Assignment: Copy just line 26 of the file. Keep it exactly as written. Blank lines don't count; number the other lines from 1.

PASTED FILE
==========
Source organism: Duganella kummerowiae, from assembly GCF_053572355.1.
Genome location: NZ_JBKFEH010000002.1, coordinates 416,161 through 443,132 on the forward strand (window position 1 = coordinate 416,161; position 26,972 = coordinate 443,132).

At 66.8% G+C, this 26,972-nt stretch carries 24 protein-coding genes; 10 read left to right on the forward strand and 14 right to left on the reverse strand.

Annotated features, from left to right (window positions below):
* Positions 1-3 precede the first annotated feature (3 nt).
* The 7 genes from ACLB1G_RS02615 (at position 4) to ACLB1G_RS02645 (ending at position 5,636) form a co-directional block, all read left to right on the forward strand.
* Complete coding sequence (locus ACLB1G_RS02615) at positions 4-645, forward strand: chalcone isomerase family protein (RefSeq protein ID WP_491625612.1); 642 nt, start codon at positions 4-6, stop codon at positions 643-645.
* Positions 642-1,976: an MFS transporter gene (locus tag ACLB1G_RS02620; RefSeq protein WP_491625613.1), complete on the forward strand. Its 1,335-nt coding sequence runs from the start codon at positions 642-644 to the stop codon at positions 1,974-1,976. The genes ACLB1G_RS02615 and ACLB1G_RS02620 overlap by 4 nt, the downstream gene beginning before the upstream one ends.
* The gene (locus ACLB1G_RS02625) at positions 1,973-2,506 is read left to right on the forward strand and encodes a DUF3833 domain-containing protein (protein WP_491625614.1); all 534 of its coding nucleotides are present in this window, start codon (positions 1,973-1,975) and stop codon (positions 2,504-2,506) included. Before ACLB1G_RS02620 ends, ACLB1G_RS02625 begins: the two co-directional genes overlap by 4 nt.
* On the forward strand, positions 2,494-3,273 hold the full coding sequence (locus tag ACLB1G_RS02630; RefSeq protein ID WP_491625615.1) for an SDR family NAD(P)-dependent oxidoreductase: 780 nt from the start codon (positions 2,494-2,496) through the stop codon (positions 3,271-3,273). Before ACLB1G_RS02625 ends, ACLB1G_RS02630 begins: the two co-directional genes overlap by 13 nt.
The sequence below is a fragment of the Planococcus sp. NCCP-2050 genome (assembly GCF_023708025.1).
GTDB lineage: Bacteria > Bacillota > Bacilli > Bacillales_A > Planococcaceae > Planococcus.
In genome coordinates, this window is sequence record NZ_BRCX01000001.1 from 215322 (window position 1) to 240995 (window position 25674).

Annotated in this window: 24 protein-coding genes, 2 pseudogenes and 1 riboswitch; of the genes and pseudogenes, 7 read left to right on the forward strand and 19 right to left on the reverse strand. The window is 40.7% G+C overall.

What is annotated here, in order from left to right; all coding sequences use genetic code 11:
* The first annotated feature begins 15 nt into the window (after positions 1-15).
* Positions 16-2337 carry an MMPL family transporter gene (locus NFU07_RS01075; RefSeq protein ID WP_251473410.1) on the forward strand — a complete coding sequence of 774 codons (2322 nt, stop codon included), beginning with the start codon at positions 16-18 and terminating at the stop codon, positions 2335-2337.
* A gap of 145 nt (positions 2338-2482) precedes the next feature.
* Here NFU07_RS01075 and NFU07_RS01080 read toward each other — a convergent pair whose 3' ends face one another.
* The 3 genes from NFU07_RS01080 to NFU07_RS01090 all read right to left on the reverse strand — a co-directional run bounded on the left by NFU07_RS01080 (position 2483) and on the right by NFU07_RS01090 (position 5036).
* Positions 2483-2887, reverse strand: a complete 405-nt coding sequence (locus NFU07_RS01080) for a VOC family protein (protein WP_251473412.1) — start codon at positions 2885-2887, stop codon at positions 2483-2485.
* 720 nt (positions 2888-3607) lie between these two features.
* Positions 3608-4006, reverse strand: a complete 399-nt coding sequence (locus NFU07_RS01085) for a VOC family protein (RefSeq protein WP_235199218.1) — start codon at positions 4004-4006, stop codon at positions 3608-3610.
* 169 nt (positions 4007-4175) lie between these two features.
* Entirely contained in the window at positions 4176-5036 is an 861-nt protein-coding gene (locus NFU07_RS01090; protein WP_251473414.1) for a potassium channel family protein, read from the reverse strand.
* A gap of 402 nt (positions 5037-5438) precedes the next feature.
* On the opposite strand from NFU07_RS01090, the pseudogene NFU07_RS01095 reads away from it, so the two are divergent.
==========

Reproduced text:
* A gap of 402 nt (positions 5037-5438) precedes the next feature.